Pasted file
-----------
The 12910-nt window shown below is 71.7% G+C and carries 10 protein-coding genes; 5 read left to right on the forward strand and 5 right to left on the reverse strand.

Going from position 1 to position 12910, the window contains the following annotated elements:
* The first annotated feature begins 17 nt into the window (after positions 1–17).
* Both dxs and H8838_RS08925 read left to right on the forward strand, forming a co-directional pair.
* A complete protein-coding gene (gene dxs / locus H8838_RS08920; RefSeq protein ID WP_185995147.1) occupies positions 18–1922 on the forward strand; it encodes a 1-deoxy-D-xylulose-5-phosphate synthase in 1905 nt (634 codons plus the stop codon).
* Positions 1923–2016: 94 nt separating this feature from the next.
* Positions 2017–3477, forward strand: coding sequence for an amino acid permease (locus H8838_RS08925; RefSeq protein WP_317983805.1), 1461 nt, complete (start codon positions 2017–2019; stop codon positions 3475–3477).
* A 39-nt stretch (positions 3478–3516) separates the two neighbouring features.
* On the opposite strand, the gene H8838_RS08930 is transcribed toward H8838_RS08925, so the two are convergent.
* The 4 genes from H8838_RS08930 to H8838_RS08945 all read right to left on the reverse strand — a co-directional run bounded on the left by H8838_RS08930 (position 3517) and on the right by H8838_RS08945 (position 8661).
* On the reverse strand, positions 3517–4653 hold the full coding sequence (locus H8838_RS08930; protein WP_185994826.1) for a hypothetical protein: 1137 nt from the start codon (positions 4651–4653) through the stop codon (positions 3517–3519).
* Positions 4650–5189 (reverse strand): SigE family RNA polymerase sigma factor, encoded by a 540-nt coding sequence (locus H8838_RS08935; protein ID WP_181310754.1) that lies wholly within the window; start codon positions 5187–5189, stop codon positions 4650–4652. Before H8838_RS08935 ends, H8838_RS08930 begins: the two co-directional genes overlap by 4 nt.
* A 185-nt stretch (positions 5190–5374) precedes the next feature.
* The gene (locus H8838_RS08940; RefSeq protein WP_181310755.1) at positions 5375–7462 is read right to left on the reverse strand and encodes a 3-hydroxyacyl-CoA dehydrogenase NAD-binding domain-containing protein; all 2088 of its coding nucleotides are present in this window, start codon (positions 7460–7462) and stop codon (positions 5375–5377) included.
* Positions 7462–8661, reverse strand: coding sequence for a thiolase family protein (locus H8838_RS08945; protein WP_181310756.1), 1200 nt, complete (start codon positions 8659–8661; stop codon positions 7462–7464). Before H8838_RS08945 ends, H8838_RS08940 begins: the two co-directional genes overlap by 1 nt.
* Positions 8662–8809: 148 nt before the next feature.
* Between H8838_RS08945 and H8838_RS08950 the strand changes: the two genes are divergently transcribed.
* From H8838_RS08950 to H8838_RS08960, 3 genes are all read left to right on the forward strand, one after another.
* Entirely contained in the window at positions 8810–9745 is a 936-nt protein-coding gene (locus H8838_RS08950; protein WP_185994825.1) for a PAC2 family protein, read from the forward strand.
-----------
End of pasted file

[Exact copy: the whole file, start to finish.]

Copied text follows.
The 12910-nt window shown below is 71.7% G+C and carries 10 protein-coding genes; 5 read left to right on the forward strand and 5 right to left on the reverse strand.

Going from position 1 to position 12910, the window contains the following annotated elements:
* The first annotated feature begins 17 nt into the window (after positions 1–17).
* Both dxs and H8838_RS08925 read left to right on the forward strand, forming a co-directional pair.
* A complete protein-coding gene (gene dxs / locus H8838_RS08920; RefSeq protein ID WP_185995147.1) occupies positions 18–1922 on the forward strand; it encodes a 1-deoxy-D-xylulose-5-phosphate synthase in 1905 nt (634 codons plus the stop codon).
* Positions 1923–2016: 94 nt separating this feature from the next.
* Positions 2017–3477, forward strand: coding sequence for an amino acid permease (locus H8838_RS08925; RefSeq protein WP_317983805.1), 1461 nt, complete (start codon positions 2017–2019; stop codon positions 3475–3477).
* A 39-nt stretch (positions 3478–3516) separates the two neighbouring features.
* On the opposite strand, the gene H8838_RS08930 is transcribed toward H8838_RS08925, so the two are convergent.
* The 4 genes from H8838_RS08930 to H8838_RS08945 all read right to left on the reverse strand — a co-directional run bounded on the left by H8838_RS08930 (position 3517) and on the right by H8838_RS08945 (position 8661).
* On the reverse strand, positions 3517–4653 hold the full coding sequence (locus H8838_RS08930; protein WP_185994826.1) for a hypothetical protein: 1137 nt from the start codon (positions 4651–4653) through the stop codon (positions 3517–3519).
* Positions 4650–5189 (reverse strand): SigE family RNA polymerase sigma factor, encoded by a 540-nt coding sequence (locus H8838_RS08935; protein ID WP_181310754.1) that lies wholly within the window; start codon positions 5187–5189, stop codon positions 4650–4652. Before H8838_RS08935 ends, H8838_RS08930 begins: the two co-directional genes overlap by 4 nt.
* A 185-nt stretch (positions 5190–5374) precedes the next feature.
* The gene (locus H8838_RS08940; RefSeq protein WP_181310755.1) at positions 5375–7462 is read right to left on the reverse strand and encodes a 3-hydroxyacyl-CoA dehydrogenase NAD-binding domain-containing protein; all 2088 of its coding nucleotides are present in this window, start codon (positions 7460–7462) and stop codon (positions 5375–5377) included.
* Positions 7462–8661, reverse strand: coding sequence for a thiolase family protein (locus H8838_RS08945; protein WP_181310756.1), 1200 nt, complete (start codon positions 8659–8661; stop codon positions 7462–7464). Before H8838_RS08945 ends, H8838_RS08940 begins: the two co-directional genes overlap by 1 nt.
* Positions 8662–8809: 148 nt before the next feature.
* Between H8838_RS08945 and H8838_RS08950 the strand changes: the two genes are divergently transcribed.
* From H8838_RS08950 to H8838_RS08960, 3 genes are all read left to right on the forward strand, one after another.
* Entirely contained in the window at positions 8810–9745 is a 936-nt protein-coding gene (locus H8838_RS08950; protein WP_185994825.1) for a PAC2 family protein, read from the forward strand.